Share a special moment from Susan's life.


Shared by Edward Oliver on April 15, 2021
This is in fact a picture of Mum and Dad with two friends. Unfortunately I cannot remember their names. I remember mum saying he was an entreprenuer and enjoyed spending his money. I think he might have paid for the holiday.

Jack went through here

Shared by Edward Oliver on April 14, 2021
Here are three memories from mum's childhood, you will have to forgive any inaccuracies as they are second hand. At the bottom of mum's grandmother's garden was a hole in the fence and above it her grandmother had written "Jack went through here". As a boy mum's dad was nicknamed "jumping Jack ". As a girl mum lived in a cottage called Mimosa and her dad quipped he should rename it Verbosa Cottage. 

Mundesley village hall

Shared by Edward Oliver on April 12, 2021
To keep up the wonderful tradition of wonderful family Christmases, like we had at Incleborough house East Runton,  Frettenham rectory Norfolk, a chateau in Normandy,  Springfields in Buckinghamshire. Caroline (God rest her soul) organised some wonderful Christmases at Flaxman's farm Norfolk and as part of the entertainment she had arranged she booked us all in to see "Frozen" at Mundesley village Hall. It was such a delight for mum to have all the excited grandchildren and great grandchildren bouncing about.
It was even better when Christmases were extended by going to the Wyses House to meet up with our extended family.
Here is some music from the film to bring it all back. 

"Spear me a tangerine"

Shared by Edward Oliver on April 12, 2021
Mum had so many anecdotes of us children. Here are a few, one where she heard me talking in my sleep so she bent down to listen, thinking she might hear some great insight, and all I said was "just a little bit more compost" I was a keen gardener from a young age. Another one was at the bottom of a letter John had written to Father Christmas he wrote "I would be more than joyful if you could spear me a tangerine"  Another one was Caroline was desperate to get a horse and everytime she was out with dad and saw a horse she would faint.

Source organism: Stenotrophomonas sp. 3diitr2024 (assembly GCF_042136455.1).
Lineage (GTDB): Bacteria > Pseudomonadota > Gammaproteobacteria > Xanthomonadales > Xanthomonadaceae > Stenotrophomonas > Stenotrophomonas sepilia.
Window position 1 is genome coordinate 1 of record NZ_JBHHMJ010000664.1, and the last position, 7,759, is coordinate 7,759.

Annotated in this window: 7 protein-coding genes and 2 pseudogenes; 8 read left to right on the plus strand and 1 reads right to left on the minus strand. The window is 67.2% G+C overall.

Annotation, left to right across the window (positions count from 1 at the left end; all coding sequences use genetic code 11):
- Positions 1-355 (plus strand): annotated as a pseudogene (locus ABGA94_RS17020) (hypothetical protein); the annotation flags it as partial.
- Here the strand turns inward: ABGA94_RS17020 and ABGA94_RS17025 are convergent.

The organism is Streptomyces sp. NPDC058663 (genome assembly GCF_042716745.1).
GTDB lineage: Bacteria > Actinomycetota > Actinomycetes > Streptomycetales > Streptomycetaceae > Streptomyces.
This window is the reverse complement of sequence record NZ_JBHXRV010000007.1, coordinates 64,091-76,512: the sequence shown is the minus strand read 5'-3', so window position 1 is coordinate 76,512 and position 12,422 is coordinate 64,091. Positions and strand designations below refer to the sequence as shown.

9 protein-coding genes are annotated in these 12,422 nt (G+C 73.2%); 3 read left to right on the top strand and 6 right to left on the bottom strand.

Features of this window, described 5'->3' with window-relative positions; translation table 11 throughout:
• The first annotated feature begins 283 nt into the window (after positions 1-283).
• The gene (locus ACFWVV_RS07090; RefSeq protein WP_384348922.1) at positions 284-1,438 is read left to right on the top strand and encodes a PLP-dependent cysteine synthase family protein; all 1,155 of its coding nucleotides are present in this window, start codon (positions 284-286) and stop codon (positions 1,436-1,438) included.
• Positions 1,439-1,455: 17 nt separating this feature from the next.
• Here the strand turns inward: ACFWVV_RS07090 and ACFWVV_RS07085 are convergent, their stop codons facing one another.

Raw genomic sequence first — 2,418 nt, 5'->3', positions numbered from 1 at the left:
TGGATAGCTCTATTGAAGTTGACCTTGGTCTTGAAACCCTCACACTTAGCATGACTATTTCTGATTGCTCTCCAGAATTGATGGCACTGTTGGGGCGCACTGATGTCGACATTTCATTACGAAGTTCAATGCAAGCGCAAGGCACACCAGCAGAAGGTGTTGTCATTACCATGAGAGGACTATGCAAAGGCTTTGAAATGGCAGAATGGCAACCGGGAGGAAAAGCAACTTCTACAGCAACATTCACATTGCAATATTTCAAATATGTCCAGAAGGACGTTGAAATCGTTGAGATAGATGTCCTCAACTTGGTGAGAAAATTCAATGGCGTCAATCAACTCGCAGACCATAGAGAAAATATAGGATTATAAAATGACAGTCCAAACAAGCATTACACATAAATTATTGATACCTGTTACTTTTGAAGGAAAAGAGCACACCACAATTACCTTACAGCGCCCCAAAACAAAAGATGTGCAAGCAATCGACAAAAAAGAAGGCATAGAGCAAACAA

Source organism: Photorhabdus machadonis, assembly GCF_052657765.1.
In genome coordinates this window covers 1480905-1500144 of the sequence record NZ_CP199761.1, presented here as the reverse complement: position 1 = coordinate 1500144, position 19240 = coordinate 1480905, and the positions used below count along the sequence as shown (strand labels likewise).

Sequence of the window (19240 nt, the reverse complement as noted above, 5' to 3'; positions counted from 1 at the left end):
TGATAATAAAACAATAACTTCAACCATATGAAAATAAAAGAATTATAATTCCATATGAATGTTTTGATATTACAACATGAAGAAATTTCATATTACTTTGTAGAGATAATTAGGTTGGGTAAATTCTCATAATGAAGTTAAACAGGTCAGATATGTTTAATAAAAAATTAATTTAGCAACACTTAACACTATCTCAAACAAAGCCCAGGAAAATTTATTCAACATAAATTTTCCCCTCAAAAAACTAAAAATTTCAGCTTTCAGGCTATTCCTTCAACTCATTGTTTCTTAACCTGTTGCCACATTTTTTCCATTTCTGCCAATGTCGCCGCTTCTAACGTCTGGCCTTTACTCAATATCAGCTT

Mum was very keen every Christmas we gathered around the piano to sing Christmas carols and to have Carols from Kings playing in the background during the Christmas eve preparations. Here is one of her favourite Carols. 

A treasure John Oliver found

Shared by Edward Oliver on April 12, 2021


This was written by a fellow officer of Daddy’s I think – George Marriner.

A braver man I never knew than John Brett. I can assure you that if he is not to return he would have gone down fighting the enemy to the last second. We had no one on board who showed a better example than Uncle John (as I used to call him) when up against it.

He was loved by his men and admired by us.

He had already done the work of a thousand men in destroying the enemy so as to make the world a better place for his loved ones.

Letter to Jen and me (1)

Darlings Susan and June

Well, I wonder so often what you are doing and what sort of a time you are having. It must be fun getting back to the proper school again and all your friends. I remember the Teign estuary very well. There are not so many birds there as there are on the Exe but there are quite a lot. There ought to be a few shelducks about and all the waders that we had at home, redshanks, curlews, oxbirds and sandpipers. There are some ducks in winter too. Between Teignmouth and Dawlish I’ve see three miles of widgeon! It’s a pity that you can’t get your little boat down there. I’m so glad to hear June can swim – that’s fine. Now we shall all be able to go alone in boats.

This ship is alongside a quay which half encloses a sort of inner harbour. The yacht club is inside the inner harbour and we watch the races nearly every day. People are frightfully lazy. The native boat-boys rig the boats and launch them from the boat-house and leave them at the end of the club landing-stage with sails up and all about ten minutes before the race. The people come down and get in just before the gun goes! When they come back they just make the boats fast to the stage and go up to tea. The boys do all the rest.

They have two classes “Faeries” which are biggish boats with deep keels and 12-foot dinghies. I long to get into one of the dinghies, and if you were here, we’d show the lot of them the way round. I don’t think any of them look very good. Their starts are rotten.

The scow is in the club’s boatshed. I had it brought in when I came in here so that it shouldn’t get knocked about on board with nobody to look after it.

I shan’t be here very much longer now I hope. Now I’m better I’m getting fed up with it and want to get back to my ship.